That is not a very encouraging outcome, measured against the high hopes after the swift toppling of the Taliban in 2001. But Mr Steele gives almost the last word in his book to an even gloomier scenario, spelled out by Francesc Vendrell, a wise diplomat formerly with the UN and the EU: “Having failed dismally to make the Afghan people our allies, we will inevitably abandon them to a combination of Taliban in the south and the warlords in the north, and (having somehow redefined success) we will go home convinced that it is the Afghan people who have failed us.” Mr Steele and Mr Vendrell are not the only ones to be haunted by the ghosts of Afghanistan’s future.

from the print edition | Books and arts
.Recommend21
3653  Politics, Religion, Science, Culture and Humanities / Politics & Religion / Re: The congnitive dissonance of the left on: November 22, 2011, 12:35:25 PM
* I'm just tied up for the
rest of the day*

I cannot resist this one:

You mean you are on Wall Street with fellow "revolutionaries" elbow to elbow in front of Rupert Murdoch's NY office avoiding a bath?

Sound like a lot of fun.  Oh its so great to be part of history and of 'something'.  And the chicks are freebirds too  grin
3654  Politics, Religion, Science, Culture and Humanities / Politics & Religion / Re: The congnitive dissonance of the left on: November 22, 2011, 11:44:14 AM
***Imagine if your receptionist asked a patient and his family to leave your lobby, but the patient refused, however the patient was non violent. non threatening, just annoying and uncooperative.  He and his family just sat there.  What would you say if your receptionist, without being threatened in any way, then pulled out her Pepper Spray and attacked the entire family just to clear your lobby?  Causing damage to the individuals.  Wouldn't you feel a little guilty given the circumstances?  Was Pepper Spray appropriate?  As Management, wouldn't you like to have know before your receptionist Pepper Spayed Patients without justifiable cause and if appropriate, require your approval in advance excluding the employee being physically threatened?****

Your analogy is a bit ridiculous but OK.  I'll give a go.  Suppose a group of students walk in my office and sit with arms locked accross the floor and refuse to vacate the premises.  I would then call the police and hope they would have these people removed.  Suppose they refuse to leave based on verbal commands.  Then what?  Since they are not violent I should just throw up my arms and agree it is their right to freedom of speech and let it go?

A receptionist is not the same as a police officer and might be subject to arrest in NJ for using pepper spray. 

3655  Politics, Religion, Science, Culture and Humanities / Politics & Religion / Re: california on: November 22, 2011, 09:56:46 AM
Whatever some lawyer says about this *must be done* etc doesn't mean much.  Of course this guy will say this.

But what is the law/consitution and the entire legal analysis.  Try getting an objective opinion without everyone's agenda right of left involved.
3656  Politics, Religion, Science, Culture and Humanities / Politics & Religion / Re: The congnitive dissonance of the left on: November 22, 2011, 09:54:20 AM
JDN I hear you.

But I disagree with everything you say.

This is a set up.

"Being told to leave, and not leaving is not necessarily grounds for pepper spraying students on campus.  It was a huge mistake. Obviously."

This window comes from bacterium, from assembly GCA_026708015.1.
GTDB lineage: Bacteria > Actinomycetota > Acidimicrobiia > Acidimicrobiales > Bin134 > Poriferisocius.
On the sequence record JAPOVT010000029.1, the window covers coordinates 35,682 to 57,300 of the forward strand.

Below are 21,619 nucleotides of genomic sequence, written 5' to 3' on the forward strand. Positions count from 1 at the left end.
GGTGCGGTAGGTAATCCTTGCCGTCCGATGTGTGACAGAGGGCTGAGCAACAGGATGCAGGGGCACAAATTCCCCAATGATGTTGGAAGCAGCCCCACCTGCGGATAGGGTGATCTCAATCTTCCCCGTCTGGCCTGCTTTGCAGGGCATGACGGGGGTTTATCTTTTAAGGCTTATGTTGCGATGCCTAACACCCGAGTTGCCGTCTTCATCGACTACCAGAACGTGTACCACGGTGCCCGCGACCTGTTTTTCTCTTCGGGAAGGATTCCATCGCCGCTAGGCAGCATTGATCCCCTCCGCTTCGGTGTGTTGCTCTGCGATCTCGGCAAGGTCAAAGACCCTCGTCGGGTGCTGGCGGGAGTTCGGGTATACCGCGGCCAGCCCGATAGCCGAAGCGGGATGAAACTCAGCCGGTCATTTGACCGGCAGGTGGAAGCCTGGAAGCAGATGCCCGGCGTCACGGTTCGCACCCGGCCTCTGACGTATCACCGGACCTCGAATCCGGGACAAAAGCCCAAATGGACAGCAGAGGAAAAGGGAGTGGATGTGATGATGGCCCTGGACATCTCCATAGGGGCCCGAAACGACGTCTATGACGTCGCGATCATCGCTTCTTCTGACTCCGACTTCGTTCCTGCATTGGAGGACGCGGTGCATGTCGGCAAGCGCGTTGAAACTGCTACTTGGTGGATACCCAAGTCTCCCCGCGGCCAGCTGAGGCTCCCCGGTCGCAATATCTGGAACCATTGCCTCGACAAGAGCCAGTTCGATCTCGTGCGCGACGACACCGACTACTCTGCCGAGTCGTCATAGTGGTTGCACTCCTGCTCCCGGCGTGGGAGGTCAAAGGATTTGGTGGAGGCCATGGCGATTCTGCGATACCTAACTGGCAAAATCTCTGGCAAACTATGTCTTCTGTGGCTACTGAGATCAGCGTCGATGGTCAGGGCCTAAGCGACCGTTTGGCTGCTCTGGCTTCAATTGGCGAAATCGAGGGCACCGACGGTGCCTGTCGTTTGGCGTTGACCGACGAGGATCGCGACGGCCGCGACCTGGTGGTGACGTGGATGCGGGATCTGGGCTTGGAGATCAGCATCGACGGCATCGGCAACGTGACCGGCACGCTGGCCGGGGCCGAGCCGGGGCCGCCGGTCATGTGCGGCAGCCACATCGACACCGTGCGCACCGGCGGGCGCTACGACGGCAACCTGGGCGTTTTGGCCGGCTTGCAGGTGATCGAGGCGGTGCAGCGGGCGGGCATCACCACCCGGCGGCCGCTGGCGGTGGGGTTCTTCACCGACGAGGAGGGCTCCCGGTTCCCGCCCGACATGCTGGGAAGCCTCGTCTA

They were warned.  I am not sympathetic.  But the University is going to be passive and not back the campus police.  So we will not likely get the whole story.  Just the liberal side of it.

3657  Politics, Religion, Science, Culture and Humanities / Politics & Religion / "This is why I am done with working patrol. Perhaps with law enforcement altoget on: November 21, 2011, 05:50:58 PM
Police officers are damned either way.  They enforce the law with people who are not cooperating then they are accused of "brutality".  They don't do anything then they are blamed for not doing anything.

CNN was all over that picture with the Democrat anchors asking the parade of guests "isn't that police brutality?'

The MSM is out of control.  THEY are trying to set the agenda and make news of non news.   I hope most people who see this see it for what it is - a Democrat party ploy.
3658  Politics, Religion, Science, Culture and Humanities / Politics & Religion / Re: The congnitive dissonance of the left on: November 21, 2011, 01:29:19 PM
What is the other side of the story?  Were these people blocking something?  Were they asked to not block the sidewalk?

"their right to peaceful protest".   MSM is flaming this.

police chief on leave after pepper spraying
By JASON DEAREN, Associated Press – 1 hour ago 
SAN FRANCISCO (AP) — The president of the University of California system said he was "appalled" at images of protesters being doused with pepper spray and plans an assessment of law enforcement procedures on all 10 campuses, as the police chief and two officers were placed on administrative leave.

"Free speech is part of the DNA of this university, and non-violent protest has long been central to our history," UC President Mark G. Yudof said in a statement Sunday in response to the spraying of students sitting passively at UC Davis. "It is a value we must protect with vigilance."

Yudof said it was not his intention to "micromanage our campus police forces," but he said all 10 chancellors would convene soon for a discussion "about how to ensure proportional law enforcement response to non-violent protest."

Protesters from Occupy Sacramento planned to travel to nearby Davis on Monday for a noon rally in solidarity with the students, the group said in a statement.